Students learn lessons on disaster management from landslide tragedy

The important aspect of the chapter is that it encourages students to go beyond the textbook by assigning project work to them.

Written by Alifiya Khan | Pune | Updated: July 29, 2015 10:53 am
Malin tragedy,  Malin tragedy 2014, education, natural calamities, Malin landslide, india news, news A chapter on Malin has been incorporated in the Marathi-language text book of Class V in the state board’s Marathi-medium schools

While scores of students lost their lives in the Malin tragedy that struck last year, a new lesson in Class V of the state board textbooks hopes to teach a few life lessons to students on what to do during natural calamities.

Introduced this academic session, the chapter on Malin landslide that killed 151 villagers has been incorporated in the Marathi language textbook of Class V in the state board’s Marathi-medium schools. It begins with snapshots of newspaper clippings that gives information about the landslide, followed by a list of objective questions like the season in which the landslide took place, the agencies that reached the spot for rescue operations, what difficulties were faced in rescue ops and which agency came forward with announcement of relief for villagers.

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The important aspect of the chapter is that it encourages students to go beyond  the textbook by assigning project work to them. Students are told to research  the reasons for a landslide, what kind of problems survivors face after a landslide and in what ways can one help disaster-struck areas.

However, the change has only been brought in the books in Marathi-medium schools and no such chapter has been introduced in English-medium schools.

“The chapter has been designed by the syllabus committee consisting subject matter experts who felt the need to add this contemporary event, while  revising the syllabus. We do not dictate to the committee what they should include or exclude and hence cannot say when and if this will make it to books in English-medium schools,” said C Borkar, director of Balbharati that prints the books.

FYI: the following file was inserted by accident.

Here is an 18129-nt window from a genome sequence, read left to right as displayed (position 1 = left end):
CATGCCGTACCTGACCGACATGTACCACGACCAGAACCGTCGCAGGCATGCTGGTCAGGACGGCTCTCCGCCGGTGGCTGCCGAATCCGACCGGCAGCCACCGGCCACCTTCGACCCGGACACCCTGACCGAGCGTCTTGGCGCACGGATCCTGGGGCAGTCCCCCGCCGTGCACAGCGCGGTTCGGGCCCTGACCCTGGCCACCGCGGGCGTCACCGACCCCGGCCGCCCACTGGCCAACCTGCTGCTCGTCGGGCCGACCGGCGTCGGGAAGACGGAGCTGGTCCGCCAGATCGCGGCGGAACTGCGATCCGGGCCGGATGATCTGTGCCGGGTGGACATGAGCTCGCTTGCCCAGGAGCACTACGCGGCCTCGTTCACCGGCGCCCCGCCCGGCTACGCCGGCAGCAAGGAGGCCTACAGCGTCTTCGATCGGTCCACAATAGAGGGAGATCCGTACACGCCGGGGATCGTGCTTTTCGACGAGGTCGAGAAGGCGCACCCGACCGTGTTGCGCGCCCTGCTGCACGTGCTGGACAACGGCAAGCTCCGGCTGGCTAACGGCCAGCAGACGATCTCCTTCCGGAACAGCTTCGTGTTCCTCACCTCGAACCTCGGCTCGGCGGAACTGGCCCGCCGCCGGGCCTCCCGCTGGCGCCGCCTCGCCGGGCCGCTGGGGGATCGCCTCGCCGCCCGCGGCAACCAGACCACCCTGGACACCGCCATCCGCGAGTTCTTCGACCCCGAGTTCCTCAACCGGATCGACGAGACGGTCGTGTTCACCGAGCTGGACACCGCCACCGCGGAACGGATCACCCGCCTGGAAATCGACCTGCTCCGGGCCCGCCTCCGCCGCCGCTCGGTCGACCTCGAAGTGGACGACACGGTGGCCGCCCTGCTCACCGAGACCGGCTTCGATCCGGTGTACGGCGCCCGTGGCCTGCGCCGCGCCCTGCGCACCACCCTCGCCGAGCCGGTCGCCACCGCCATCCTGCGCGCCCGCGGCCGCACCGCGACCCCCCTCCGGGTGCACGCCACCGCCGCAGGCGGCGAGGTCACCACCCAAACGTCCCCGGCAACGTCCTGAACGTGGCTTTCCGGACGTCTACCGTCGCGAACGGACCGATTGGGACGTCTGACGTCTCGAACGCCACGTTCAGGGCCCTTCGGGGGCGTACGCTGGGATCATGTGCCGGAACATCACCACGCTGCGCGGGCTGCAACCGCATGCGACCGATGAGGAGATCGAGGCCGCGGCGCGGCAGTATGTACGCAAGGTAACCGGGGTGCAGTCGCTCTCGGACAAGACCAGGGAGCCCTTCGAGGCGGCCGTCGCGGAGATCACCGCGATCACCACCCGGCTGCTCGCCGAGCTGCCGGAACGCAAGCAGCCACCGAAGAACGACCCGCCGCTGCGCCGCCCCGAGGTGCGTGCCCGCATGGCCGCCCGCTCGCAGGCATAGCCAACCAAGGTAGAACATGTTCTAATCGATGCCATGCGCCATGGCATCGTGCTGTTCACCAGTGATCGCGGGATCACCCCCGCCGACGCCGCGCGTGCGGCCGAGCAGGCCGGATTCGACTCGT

Meanwhile, he added that in the Marathi medium books that introduced the chapter, there are some interesting exercises like activity-based projects. “Students have to collect information on natural disasters that took place in their neighbouring area and what steps were taken to resolve the situation, and take help of teachers to research past calamities like the Killari earthquake,” he said. Students have also been asked to differentiate between man-made and natural calamities, besides maintaining a book where they should cut and paste newspaper reports on natural calamities and disasters.

Though the inclusion of the new chapter has been welcomed by Marathi-medium schools and principals, they aren’t quite satisfied by the joint teachers training provided by SCERT and Balbharati.

“The chapter barely has any information besides some newspaper clippings which is also just headlines in some cases. There is no theory to go by and it is entirely activity-based. Hence, it is expected that they would share some tips on how to go about it,” said a senior Marathi teacher.

The same complaint was raised by Archana Jambhorkar, principal of Vidya Vikas Vidyalaya in Sahakar Nagar. “Our teachers said there was no training on what kind of projects/ activities needed to be undertaken. So, each school and teacher will devise their own way of gathering material and teaching the subject. There is unlikely to be any uniformity,” she said.

While commenting on the complaint raised by schools, Borkar said teachers had past experience of activity-based learning and training in new curriculum, and they needn’t be spoon fed on teaching devices. “It is expected that each teacher will implement their own creativity in tackling the subject,” Borkar said.

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